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Warhol at The Plains Art Museum

Arts | January 31st, 2013

Andy Warhol, Annie Oakley, Silkscreen on paper, 1986, 36 x 36 in., Courtesy of the Cochran Collection. � 2013 The Andy Warhol Foundation for the Visual Arts / Artists Rights Society (ARS), New York.

"Once you 'got' Pop, you could never see a sign the same way again. And once you thought Pop, you could never see America the same way again." - Andy Warhol (“Popism: The Warhol ‘60s”)

Andy Warhol made an unparalleled impact on the culture of American art. Starting this Saturday, The Plains Art Museum will bring his legacy to us. “Andy Warhol: Creating Myth and Icon” will feature two galleries displaying up to 40 original works, making this the first major Warhol exhibition our area has ever seen.

Icon features can be a bold and elaborate task for any museum. And if not done right, such an exhibit can be wrongly interpreted, especially by a smaller community that may not identify with the artist. Plains Art curator Megan Johnston took the plunge anyway.

“My whole curatorial practice is about deepening the relationship of the museum with the community – so I don’t always agree with blockbusters. But this was a little different,” she says.

Johnston’s vision for this exhibition was to make it relevant for any museum visitor. It would be more than just art on a wall – more than just a glorification of an already widely known artist. Rather, it would break down the components of Warhol’s artistic method.

A pop art icon, Warhol was famous for reworking everyday, recognizable images, e.g., a soup can, a mugshot of Marilyn Monroe or a bruised banana.

The artist had an extraordinary ability to mass produce commercial-style art that tested people’s perceptions of what fine art should be. By selecting certain colors, crops and images, he demonstrated art’s powerful expressive abilities.

Andy Warhol, Geronimo, Silkscreen on paper, 1981, 38 x 38 in., Courtesy of the Cochran Collection. � 2013 The Andy Warhol Foundation for the Visual Arts / Artists Rights Society (ARS), New York.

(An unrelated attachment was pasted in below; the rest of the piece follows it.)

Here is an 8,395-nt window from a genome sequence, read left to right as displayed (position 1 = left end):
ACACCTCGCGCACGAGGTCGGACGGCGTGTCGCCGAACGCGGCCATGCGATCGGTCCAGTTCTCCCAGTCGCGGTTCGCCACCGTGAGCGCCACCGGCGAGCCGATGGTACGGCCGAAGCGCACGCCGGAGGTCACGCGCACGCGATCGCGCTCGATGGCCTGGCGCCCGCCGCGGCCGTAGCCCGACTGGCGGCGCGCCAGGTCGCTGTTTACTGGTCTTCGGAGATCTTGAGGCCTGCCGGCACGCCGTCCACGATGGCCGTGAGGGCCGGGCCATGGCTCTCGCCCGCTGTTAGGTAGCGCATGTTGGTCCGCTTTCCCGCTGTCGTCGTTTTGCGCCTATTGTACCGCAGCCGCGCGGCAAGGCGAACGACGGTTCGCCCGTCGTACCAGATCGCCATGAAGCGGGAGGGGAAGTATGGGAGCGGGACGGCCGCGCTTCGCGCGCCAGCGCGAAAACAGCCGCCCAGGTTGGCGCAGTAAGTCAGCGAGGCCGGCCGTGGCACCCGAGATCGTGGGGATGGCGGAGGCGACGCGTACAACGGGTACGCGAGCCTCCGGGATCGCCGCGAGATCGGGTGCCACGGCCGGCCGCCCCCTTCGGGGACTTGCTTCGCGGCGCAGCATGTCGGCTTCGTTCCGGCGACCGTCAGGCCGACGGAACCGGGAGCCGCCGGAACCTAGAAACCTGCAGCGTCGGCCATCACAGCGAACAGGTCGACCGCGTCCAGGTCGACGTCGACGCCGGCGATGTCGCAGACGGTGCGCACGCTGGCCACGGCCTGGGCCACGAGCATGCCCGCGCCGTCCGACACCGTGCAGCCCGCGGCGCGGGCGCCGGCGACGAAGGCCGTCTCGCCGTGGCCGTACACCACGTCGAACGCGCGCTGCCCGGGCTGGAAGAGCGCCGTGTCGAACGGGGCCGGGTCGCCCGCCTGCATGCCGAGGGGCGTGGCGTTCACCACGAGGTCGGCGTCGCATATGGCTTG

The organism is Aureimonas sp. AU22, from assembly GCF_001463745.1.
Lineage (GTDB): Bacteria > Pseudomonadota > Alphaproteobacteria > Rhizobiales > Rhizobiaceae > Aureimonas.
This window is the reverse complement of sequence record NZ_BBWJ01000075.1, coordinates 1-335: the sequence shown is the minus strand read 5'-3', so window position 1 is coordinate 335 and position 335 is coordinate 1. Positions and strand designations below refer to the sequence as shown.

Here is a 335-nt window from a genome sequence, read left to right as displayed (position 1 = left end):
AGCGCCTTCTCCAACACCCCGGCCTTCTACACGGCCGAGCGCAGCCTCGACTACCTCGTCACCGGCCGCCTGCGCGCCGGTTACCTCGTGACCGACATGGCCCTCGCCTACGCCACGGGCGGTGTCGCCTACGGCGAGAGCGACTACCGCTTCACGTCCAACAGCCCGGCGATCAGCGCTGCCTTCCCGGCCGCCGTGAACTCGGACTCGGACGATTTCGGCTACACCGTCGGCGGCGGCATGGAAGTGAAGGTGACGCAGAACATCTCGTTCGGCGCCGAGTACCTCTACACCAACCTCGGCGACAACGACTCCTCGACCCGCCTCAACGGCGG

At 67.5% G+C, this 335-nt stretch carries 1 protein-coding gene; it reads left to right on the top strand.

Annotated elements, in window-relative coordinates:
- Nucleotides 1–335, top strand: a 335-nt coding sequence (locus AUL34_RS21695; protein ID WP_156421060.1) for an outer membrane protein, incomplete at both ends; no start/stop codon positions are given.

“A lot of people think he was kind of cheeky,” Johnston says. “He was just kind of using or appropriating imagery, which is true. But he was also doing it in many cases to make a point; there was a critical lens that he employed when he selected the image.”

“What would Warhol do?” was an initial concept the museum staff came up with for the exhibit, Johnston says. Because, to understand Warhol, we must understand his process – and that is precisely what this exhibition is setup to disclose.

While both the second and third floors of the museum will display Warhol originals, the second floor will have an activity guide, and a space where people can make their own Warhol-inspired art.

On the third floor, the museum has set up a Warhol social experience, specifically for the night of the reception. Upon entering from the elevator, a “security guard” will grant people all access to The Factory, which was the name of Warhol’s New York City studio. It will have a hip club-feel with a DJ (DJ Econ), food and drinks.

Andy Warhol, The Shadow, Silkscreen on paper, 1981, 38 x 38 in., Courtesy of the Cochran Collection. � 2013 The Andy Warhol Foundation for the Visual Arts / Artists Rights Society (ARS), New York. Courtesy Ronald Feldman Fine Arts, New York

In addition, three local artists have been commissioned to create their own Warhol-inspired art. Printmaking expert John Volk will do a print of “icon” Mayor Dennis Walaker; Native American artist Joe Allen will be responding to Warhol’s very last series, “Cowboys and Indians;” Heather Zinger, Artist-in-Residence at Roger Maris Cancer Center at Sanford Hospital, will do an unusual performance art piece during the public reception starting at 8 p.m.

Another untraditional action Johnston took as a curator was asking the exhibition’s sponsor to play a big role in creating the brand, the look and the feel of the exhibition. Sundog, a marketing and technology company, has really helped the museum accomplish tasks they otherwise would not have been able to achieve on their own, Johnston says.

Perhaps the biggest reason the museum was able to make this show happen is Johnston’s key connection with a couple of major art collectors. Before living and working in Fargo, she was the director of The La Grange Art Museum in La Grange, Georgia.

“It’s an interesting little town,” Johnston says. “It has, probably, per capita, more Warhols than almost any place in the country outside of New York and Pittsburg.”

Wesley and Missy Cochran, two of the town’s biggest art collectors, own an extraordinary collection of Warhol art. Thirty-six of the pieces displayed at the Plains Art Museum will come from their collection.

The two will be at the public reception and Johnston is really encouraging everyone to come, not only to see and experience the exhibit, but also to meet the Cochrans.

“I’ve been telling them how amazing Fargo is, they’re really worried to come up – they are afraid of the cold, but I told them they’d be fine,” Johnston says. “I want them to meet other collectors, other artists. I’m really struck – I’ve been traveling a little bit lately – by how many artists we have in the Fargo-Moorhead area. It’s a great active community – and that changes everything.

IF YOU GO:

WHAT: Andy Warhol: Creating Myth and Icon

WHERE: Plains Art Museum, 704 First Ave. N., Fargo

WHEN: Public reception: Sat, Feb. 2, 8-10 p.m.; On display: Feb. 3-May 19

HOW MUCH: the reception is $10 for non-members; free for members

INFO: plainsart.org

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